- Brain enlargement, convulsions, and potentially coma or death may result in extreme situations if the illness is not addressed.
- Hyponatremia may induce falls, injuries, and gait problems in the elderly owing to instability and weakness.
Causes and Risk Factors for Hyponatremia
Hyponatremia occurs when sodium levels in your body become excessively diluted, too much water is present in the blood in proportion to sodium. Cells bloated with water generate fluid retention, which causes hyponatremia symptoms and problems. This may cause major neurologic problems and fluid retention in the brain (brain edema).
Hyponatremia may be classified into different forms based on how blood volume and total fluid levels are affected. In other words, it’s divided into categories based on the cause.
- Water levels rise, reducing sodium levels depending on blood volume in euvolemic hyponatremia.
- When blood volume and salt levels are both low, you’re hypovolemic.
- When blood volume and sodium levels both rise, but sodium is excessively low in relation to water, the condition is known as hypervolemia.
- Hyponatremia that lasts more than 48 hours is referred to as “chronic hyponatremia.” Because of the possibility of difficulties, this is typically a riskier option. It’s also more difficult to cure. Acute hyponatremia, on the other hand, refers to a condition that develops quickly. Treatments such as intravenous fluids may help manage acute hyponatremia.
Hyponatremia is most often caused by the following situations and health conditions:
- A current or underlying medical issue that affects salt levels, thirst feeling, renal function (such as kidney disease that impacts urine output), heart or liver problems. Hyponatremia is caused by a variety of illnesses, including kidney disease and heart disease.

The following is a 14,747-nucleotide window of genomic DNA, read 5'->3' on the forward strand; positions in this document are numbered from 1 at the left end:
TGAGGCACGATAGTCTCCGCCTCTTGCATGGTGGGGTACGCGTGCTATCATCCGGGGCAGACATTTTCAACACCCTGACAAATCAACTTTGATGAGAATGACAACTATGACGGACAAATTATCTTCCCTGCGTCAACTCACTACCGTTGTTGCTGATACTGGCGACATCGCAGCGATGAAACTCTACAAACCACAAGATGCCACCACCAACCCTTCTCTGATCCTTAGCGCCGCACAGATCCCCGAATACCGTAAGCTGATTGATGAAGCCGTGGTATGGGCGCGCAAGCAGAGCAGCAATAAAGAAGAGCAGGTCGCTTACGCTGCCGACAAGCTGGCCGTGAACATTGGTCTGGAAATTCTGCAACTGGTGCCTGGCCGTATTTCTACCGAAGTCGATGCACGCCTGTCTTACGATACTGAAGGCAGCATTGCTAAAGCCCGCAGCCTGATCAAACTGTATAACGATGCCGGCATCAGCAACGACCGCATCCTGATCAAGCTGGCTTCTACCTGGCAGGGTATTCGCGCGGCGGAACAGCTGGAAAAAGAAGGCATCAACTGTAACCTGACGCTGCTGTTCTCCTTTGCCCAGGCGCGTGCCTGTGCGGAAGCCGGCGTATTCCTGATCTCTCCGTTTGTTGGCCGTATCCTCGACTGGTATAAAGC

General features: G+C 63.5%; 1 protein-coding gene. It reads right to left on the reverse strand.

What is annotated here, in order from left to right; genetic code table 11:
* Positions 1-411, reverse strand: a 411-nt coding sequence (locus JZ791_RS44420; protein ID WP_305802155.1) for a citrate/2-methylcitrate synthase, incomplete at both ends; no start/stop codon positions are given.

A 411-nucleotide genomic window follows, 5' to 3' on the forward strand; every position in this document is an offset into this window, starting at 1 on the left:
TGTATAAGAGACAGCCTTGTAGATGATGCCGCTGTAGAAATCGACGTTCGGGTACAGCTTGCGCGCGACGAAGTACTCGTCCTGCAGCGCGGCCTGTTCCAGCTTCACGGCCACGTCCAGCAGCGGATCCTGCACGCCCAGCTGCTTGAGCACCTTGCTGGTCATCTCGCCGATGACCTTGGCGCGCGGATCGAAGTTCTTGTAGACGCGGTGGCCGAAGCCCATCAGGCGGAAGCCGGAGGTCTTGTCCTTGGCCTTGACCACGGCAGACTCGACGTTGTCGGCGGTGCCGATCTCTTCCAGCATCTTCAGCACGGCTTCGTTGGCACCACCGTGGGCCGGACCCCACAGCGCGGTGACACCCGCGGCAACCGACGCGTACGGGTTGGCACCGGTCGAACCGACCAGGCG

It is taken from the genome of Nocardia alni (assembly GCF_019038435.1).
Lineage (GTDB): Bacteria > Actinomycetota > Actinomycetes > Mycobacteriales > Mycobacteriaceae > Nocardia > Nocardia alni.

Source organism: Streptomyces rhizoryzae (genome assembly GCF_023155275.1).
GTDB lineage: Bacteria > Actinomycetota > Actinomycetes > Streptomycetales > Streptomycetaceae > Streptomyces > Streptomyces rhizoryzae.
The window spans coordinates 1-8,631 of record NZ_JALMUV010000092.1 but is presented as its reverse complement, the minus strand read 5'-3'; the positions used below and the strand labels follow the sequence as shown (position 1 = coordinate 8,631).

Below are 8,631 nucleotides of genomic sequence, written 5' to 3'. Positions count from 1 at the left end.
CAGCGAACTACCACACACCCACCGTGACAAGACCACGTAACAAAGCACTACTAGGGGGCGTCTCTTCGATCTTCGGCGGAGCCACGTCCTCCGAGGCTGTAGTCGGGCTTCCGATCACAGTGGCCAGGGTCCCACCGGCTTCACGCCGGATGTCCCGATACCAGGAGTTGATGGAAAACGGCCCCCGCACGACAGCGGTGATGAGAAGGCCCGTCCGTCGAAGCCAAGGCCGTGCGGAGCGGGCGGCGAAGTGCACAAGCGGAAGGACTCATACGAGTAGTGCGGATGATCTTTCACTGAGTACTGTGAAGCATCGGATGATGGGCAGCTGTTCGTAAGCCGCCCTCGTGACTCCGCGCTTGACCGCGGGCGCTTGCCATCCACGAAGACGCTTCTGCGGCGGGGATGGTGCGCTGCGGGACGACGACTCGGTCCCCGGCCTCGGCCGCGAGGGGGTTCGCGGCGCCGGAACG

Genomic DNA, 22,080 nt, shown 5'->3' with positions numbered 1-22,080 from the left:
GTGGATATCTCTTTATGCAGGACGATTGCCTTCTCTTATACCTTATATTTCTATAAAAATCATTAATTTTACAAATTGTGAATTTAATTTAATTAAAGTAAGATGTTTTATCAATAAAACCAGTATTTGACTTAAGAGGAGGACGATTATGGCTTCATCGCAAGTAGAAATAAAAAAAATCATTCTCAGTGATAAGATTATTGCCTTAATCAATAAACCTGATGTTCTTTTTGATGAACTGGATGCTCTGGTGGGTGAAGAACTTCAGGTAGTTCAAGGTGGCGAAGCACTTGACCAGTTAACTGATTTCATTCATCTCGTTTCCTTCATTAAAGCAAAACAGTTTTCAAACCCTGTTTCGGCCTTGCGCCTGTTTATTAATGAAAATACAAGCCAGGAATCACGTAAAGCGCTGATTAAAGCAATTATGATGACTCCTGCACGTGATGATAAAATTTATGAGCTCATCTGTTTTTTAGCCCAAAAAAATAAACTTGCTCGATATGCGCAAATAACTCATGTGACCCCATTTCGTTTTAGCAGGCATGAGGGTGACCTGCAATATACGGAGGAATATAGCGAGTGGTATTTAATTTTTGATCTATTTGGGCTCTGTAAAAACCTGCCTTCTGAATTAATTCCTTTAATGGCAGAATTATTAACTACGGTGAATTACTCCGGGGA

- Being a premenopausal woman is a unique experience. Hyponatremia seems to be more common in premenopausal women. Because of the way women’s sex hormones alter fluid and salt levels, this is the case.
- Affects the adrenal glands due to hormonal imbalances or abnormalities. The adrenal glands generally create hormones that aid in electrolyte balance in the body (including sodium, potassium, and water). Adrenal gland insufficiency (Addison’s illness) and thyroid disorders/damage are two factors that might cause hormone production to alter.
- A disease causes chronic, severe vomiting or diarrhea. Dehydration may result as a result of this (taking in too little electrolytes through foods and fluids).
- Drinking an excessive amount of water. This may happen in very high weather, when fasting, or while exercising or participating in endurance sports. According to studies, people who participate in marathons, ultramarathons, triathlons, and other long-distance, high-intensity sports are more likely to develop hyponatremia.
- People who follow a sodium-restricted diet heavy in water and hydrating foods but low in sodium (like raw food diets or fruit-only diets).
- Getting older. Hyponatremia symptoms are more common in the elderly and older individuals than in younger persons. This is particularly true if they are on fluid-regulating drugs, have been in the hospital, or are ill.
- Taking drugs that cause sodium and water levels to fluctuate. Thiazide diuretics, antidepressants, and pain relievers are among drugs that may cause or contribute to hyponatremia.
- High quantities of the anti-diuretic hormone are produced (ADH). As a result, your body retains water rather than excreting it regularly via your urine.
- Recreational drug use, such as ecstasy.
Hyponatremia’s Conventional Treatment
When a patient visits a doctor for hyponatremia symptoms or is already in the hospital when the illness arises, the healthcare practitioner will generally take various measures to search for any signs of electrolyte imbalance:
- Sodium in the blood (amount of sodium in the blood)
- The osmolality of plasma (osmolality tests offer a snapshot of the concentration of solutes in a particular volume of body fluid, in this example, the quantity of water and sodium in the blood/serum)
- Sodium in urine (how much sodium the body is excreting in urine)
- The osmolality of urine (concentration of solutes in the urine)